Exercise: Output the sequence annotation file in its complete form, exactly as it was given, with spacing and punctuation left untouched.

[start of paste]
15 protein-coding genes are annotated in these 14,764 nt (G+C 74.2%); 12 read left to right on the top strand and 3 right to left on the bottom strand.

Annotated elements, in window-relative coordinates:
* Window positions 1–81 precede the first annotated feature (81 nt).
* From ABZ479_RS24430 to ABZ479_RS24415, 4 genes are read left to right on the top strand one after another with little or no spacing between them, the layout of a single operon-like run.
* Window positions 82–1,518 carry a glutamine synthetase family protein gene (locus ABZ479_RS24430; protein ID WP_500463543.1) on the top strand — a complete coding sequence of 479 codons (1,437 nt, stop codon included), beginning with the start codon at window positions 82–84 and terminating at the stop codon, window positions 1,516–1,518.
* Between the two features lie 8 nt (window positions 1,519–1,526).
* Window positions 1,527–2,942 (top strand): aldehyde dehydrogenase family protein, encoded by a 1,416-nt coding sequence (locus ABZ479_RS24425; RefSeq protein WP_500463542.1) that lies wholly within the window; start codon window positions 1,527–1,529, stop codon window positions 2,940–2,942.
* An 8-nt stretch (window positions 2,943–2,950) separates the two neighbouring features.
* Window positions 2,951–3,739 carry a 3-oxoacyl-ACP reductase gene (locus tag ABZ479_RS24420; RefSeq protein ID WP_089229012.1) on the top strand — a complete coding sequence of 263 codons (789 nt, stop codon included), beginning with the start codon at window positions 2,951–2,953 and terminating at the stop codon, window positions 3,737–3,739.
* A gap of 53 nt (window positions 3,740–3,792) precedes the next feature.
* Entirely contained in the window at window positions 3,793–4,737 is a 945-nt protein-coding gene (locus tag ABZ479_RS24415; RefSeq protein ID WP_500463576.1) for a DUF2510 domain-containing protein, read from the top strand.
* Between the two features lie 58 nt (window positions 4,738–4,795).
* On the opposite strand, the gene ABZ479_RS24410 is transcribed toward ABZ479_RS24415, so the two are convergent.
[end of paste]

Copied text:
15 protein-coding genes are annotated in these 14,764 nt (G+C 74.2%); 12 read left to right on the top strand and 3 right to left on the bottom strand.

Annotated elements, in window-relative coordinates:
* Window positions 1–81 precede the first annotated feature (81 nt).
* From ABZ479_RS24430 to ABZ479_RS24415, 4 genes are read left to right on the top strand one after another with little or no spacing between them, the layout of a single operon-like run.
* Window positions 82–1,518 carry a glutamine synthetase family protein gene (locus ABZ479_RS24430; protein ID WP_500463543.1) on the top strand — a complete coding sequence of 479 codons (1,437 nt, stop codon included), beginning with the start codon at window positions 82–84 and terminating at the stop codon, window positions 1,516–1,518.
* Between the two features lie 8 nt (window positions 1,519–1,526).
* Window positions 1,527–2,942 (top strand): aldehyde dehydrogenase family protein, encoded by a 1,416-nt coding sequence (locus ABZ479_RS24425; RefSeq protein WP_500463542.1) that lies wholly within the window; start codon window positions 1,527–1,529, stop codon window positions 2,940–2,942.
* An 8-nt stretch (window positions 2,943–2,950) separates the two neighbouring features.
* Window positions 2,951–3,739 carry a 3-oxoacyl-ACP reductase gene (locus tag ABZ479_RS24420; RefSeq protein ID WP_089229012.1) on the top strand — a complete coding sequence of 263 codons (789 nt, stop codon included), beginning with the start codon at window positions 2,951–2,953 and terminating at the stop codon, window positions 3,737–3,739.
* A gap of 53 nt (window positions 3,740–3,792) precedes the next feature.
* Entirely contained in the window at window positions 3,793–4,737 is a 945-nt protein-coding gene (locus tag ABZ479_RS24415; RefSeq protein ID WP_500463576.1) for a DUF2510 domain-containing protein, read from the top strand.
* Between the two features lie 58 nt (window positions 4,738–4,795).
* On the opposite strand, the gene ABZ479_RS24410 is transcribed toward ABZ479_RS24415, so the two are convergent.